digit analysis can be used to detect allocations affected by
managerial interventions. We are unaware of any study applying the Benford test to
internal capital markets, while this approach appears very useful in this context. It is
commonly used in the auditing, financial accounting, and fraud detection literature.
JEL classification: C16, G21, G31.
Keywords: Internalcapitalallocation; the Benford law; managerial
The allocation of scarce resources to the subunits and divisions represents a cru-
cial process in conglomerate firms. The
Allocating risk properly to subunits is crucial for performance evaluation and internal capital allocation of portfolios held by banks, insurance companies, investment funds and other entities subject to financial risk. We show that by using coherent measures of risk it is impossible to allocate risk satisfying simultaneously the natural game theoretical requirements of Core Compatibility and Strong Monotonicity. To obtain the result we characterize the Shapley value on the class of totally balanced games and also on the class of exact games as being the only risk allocation method satisfying Strong Monotonicity, Equal Treatment Property and Efficiency. Moreover, we clarify and interpret the related game theoretical requirements that have appeared in the literature so far and have been applied to risk allocation.
by financial economists. These
studies largely focus on the differences between internal and external capital allocation. Indeed,
the insight that the key feature of conglomerates is the replacement of external capital markets
with internalcapitalallocation has led to a large literature, including theoretical work that
predicts differences in investment behavior between conglomerate and single-business firms
and empirical work that tests these theories. The empirical work on internal capital markets
is arguably the most fully developed body of empirical work in
Salesman Problem: A Survey. In: O. R.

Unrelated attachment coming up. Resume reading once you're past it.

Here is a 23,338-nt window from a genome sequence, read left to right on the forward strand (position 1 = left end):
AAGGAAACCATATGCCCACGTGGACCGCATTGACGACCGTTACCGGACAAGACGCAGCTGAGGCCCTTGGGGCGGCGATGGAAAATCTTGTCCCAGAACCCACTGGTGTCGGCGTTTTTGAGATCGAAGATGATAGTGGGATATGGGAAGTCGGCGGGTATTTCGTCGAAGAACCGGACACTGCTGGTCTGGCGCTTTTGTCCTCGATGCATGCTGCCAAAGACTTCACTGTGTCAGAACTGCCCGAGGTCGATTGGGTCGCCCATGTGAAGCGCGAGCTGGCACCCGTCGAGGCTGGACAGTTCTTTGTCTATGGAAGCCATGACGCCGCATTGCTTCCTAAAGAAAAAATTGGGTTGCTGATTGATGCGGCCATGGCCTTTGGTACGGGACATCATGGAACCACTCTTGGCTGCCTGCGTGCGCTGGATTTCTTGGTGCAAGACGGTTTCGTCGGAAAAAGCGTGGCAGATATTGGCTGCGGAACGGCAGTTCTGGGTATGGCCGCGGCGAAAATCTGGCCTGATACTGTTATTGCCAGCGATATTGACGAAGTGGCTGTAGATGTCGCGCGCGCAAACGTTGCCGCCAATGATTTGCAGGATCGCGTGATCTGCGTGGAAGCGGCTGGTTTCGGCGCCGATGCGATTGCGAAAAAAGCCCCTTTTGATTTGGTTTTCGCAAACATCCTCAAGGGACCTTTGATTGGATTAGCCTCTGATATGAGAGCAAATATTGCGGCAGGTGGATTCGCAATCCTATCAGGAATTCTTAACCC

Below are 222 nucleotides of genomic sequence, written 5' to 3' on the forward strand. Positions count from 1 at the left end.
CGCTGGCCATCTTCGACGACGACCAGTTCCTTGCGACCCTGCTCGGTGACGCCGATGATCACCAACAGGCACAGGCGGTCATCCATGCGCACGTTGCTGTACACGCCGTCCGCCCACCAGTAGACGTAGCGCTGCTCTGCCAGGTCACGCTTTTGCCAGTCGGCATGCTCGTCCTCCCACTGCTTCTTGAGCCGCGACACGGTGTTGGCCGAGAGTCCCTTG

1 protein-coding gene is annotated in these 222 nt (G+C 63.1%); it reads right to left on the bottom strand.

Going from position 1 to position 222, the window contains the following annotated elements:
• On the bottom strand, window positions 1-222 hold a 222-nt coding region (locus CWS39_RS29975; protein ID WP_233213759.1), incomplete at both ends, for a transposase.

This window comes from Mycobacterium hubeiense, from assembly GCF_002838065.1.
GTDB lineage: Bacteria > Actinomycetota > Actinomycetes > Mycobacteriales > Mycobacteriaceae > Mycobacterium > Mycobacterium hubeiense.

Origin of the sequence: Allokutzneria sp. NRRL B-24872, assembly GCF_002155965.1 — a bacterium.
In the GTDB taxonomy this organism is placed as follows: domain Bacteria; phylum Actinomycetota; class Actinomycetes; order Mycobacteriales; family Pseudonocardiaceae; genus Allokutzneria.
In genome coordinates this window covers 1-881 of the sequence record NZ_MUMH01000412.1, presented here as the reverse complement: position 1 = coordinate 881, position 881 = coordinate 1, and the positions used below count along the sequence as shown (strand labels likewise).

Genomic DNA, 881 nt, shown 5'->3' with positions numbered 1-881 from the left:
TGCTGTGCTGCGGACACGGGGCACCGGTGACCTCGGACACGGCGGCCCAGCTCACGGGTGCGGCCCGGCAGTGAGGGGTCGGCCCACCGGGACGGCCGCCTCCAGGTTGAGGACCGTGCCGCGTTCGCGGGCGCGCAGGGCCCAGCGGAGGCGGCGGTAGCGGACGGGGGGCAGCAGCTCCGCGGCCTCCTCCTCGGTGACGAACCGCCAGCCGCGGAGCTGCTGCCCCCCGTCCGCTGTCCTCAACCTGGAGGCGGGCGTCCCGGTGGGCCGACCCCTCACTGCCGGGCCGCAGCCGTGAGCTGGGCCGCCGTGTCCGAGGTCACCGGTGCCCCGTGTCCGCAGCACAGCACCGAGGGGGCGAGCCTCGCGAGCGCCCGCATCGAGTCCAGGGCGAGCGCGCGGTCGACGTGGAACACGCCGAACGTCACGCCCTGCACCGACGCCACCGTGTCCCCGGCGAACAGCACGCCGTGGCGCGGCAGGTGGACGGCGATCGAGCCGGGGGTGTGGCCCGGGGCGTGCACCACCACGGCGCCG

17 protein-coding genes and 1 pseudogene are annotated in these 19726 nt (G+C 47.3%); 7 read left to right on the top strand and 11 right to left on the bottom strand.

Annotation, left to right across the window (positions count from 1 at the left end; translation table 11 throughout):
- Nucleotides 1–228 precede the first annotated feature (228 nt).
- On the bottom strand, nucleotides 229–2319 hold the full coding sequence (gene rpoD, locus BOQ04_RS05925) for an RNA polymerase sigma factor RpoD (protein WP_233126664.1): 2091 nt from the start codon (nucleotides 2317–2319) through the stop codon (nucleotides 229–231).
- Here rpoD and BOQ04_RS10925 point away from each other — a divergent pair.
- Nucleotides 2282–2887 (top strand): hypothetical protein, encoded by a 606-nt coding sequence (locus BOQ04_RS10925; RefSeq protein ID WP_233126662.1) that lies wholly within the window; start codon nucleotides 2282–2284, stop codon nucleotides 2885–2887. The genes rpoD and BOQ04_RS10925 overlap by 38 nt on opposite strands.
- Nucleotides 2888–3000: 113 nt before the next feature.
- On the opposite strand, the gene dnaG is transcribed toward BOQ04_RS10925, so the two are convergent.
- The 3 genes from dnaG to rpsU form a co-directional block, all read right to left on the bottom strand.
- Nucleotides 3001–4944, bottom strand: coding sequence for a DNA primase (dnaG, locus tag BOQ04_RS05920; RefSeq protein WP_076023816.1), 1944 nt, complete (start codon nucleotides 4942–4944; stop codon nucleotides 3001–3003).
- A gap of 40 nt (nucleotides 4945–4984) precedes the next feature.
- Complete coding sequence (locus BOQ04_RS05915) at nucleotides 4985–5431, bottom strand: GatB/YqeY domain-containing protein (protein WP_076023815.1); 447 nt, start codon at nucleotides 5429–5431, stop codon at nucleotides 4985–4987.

Jg. 1968. May-June, S. 538 ff.
Methods of internalCapitalAllocation. In: HBR. Jg. 1956.
November-December, S. 115 ff.
The Bond Refunding Decision as a Markov Process. In:
Man. Sc. Jg. 1966. August, S. 545 ff.
Réflexions sur la concurrence du Rail et de la Route,
le déclassement des lignes non rentables et le deficit du
chemin de fer. In: L'Economie Electrique. No. 2. Jg. 1955.
Die optimale Dividendenpolitik der Unternehmen. In:
Unternehmensforschung. Jg. 1967. Hef t 3, S. 131 ff.
Reciprocal reinsurance treaties seen as a
undertake production. Business groups step in where the
market does not work or is not allowed to work by “information problems,”
“misguided regulations,” or “inefficient judicial systems” (Caves 1989;
Khanna and Palepu 1997, 1999). For example, if the capital market is narrow
and does not work efficiently, economists predict that the firm will tend to
withhold earnings and develop internalcapitalallocation mechanisms to
guide funds to their best economic use within the firm itself, either in an
existing business or in a new one. Business groups appear and grow in an
that internalcapitalallocation may
be better than what the market can achieve, because the managers may have deeper knowledge
and may have better incentives than do bankers (see Gertner and Scharfstein, this volume). In
any case, multiproduct firms may be efficient.
We might note that industrial organization economics provides some other potential advan-
tages to a multiproduct firm, but again Teece’s arguments about the role of contracting apply.
For example, static Nash behavior between providers of substitutes (or complements) will lead
to prices that do not